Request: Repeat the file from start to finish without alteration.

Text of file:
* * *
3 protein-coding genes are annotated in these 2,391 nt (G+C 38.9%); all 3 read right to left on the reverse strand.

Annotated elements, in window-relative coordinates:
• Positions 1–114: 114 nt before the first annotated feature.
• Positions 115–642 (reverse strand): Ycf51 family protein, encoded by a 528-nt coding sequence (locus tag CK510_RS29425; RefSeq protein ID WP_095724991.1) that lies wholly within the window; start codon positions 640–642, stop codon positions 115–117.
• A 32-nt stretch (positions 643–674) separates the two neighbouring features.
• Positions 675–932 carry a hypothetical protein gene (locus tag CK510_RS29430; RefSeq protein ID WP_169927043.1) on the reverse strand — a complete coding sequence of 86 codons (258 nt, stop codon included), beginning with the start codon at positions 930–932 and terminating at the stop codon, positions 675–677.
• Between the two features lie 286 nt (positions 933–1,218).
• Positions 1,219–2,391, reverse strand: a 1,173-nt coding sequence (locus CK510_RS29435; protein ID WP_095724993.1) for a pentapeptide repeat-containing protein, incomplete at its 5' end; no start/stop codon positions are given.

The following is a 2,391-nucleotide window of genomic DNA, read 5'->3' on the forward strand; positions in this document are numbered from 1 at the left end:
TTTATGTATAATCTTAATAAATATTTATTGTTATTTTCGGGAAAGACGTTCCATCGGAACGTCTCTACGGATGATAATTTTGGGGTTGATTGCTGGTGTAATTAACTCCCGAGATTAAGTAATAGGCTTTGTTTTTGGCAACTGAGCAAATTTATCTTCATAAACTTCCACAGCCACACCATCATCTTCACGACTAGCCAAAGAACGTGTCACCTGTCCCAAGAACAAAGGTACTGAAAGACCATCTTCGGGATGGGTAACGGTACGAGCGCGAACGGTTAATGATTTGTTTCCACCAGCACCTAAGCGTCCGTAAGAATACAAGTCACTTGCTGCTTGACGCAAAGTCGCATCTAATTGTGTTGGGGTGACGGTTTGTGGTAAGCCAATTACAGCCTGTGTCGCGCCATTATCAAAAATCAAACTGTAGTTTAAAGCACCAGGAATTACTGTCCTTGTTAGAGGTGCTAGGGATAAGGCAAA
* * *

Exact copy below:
3 protein-coding genes are annotated in these 2,391 nt (G+C 38.9%); all 3 read right to left on the reverse strand.

Annotated elements, in window-relative coordinates:
• Positions 1–114: 114 nt before the first annotated feature.
• Positions 115–642 (reverse strand): Ycf51 family protein, encoded by a 528-nt coding sequence (locus tag CK510_RS29425; RefSeq protein ID WP_095724991.1) that lies wholly within the window; start codon positions 640–642, stop codon positions 115–117.
• A 32-nt stretch (positions 643–674) separates the two neighbouring features.
• Positions 675–932 carry a hypothetical protein gene (locus tag CK510_RS29430; RefSeq protein ID WP_169927043.1) on the reverse strand — a complete coding sequence of 86 codons (258 nt, stop codon included), beginning with the start codon at positions 930–932 and terminating at the stop codon, positions 675–677.
• Between the two features lie 286 nt (positions 933–1,218).
• Positions 1,219–2,391, reverse strand: a 1,173-nt coding sequence (locus CK510_RS29435; protein ID WP_095724993.1) for a pentapeptide repeat-containing protein, incomplete at its 5' end; no start/stop codon positions are given.

The following is a 2,391-nucleotide window of genomic DNA, read 5'->3' on the forward strand; positions in this document are numbered from 1 at the left end:
TTTATGTATAATCTTAATAAATATTTATTGTTATTTTCGGGAAAGACGTTCCATCGGAACGTCTCTACGGATGATAATTTTGGGGTTGATTGCTGGTGTAATTAACTCCCGAGATTAAGTAATAGGCTTTGTTTTTGGCAACTGAGCAAATTTATCTTCATAAACTTCCACAGCCACACCATCATCTTCACGACTAGCCAAAGAACGTGTCACCTGTCCCAAGAACAAAGGTACTGAAAGACCATCTTCGGGATGGGTAACGGTACGAGCGCGAACGGTTAATGATTTGTTTCCACCAGCACCTAAGCGTCCGTAAGAATACAAGTCACTTGCTGCTTGACGCAAAGTCGCATCTAATTGTGTTGGGGTGACGGTTTGTGGTAAGCCAATTACAGCCTGTGTCGCGCCATTATCAAAAATCAAACTGTAGTTTAAAGCACCAGGAATTACTGTCCTTGTTAGAGGTGCTAGGGATAAGGCAAA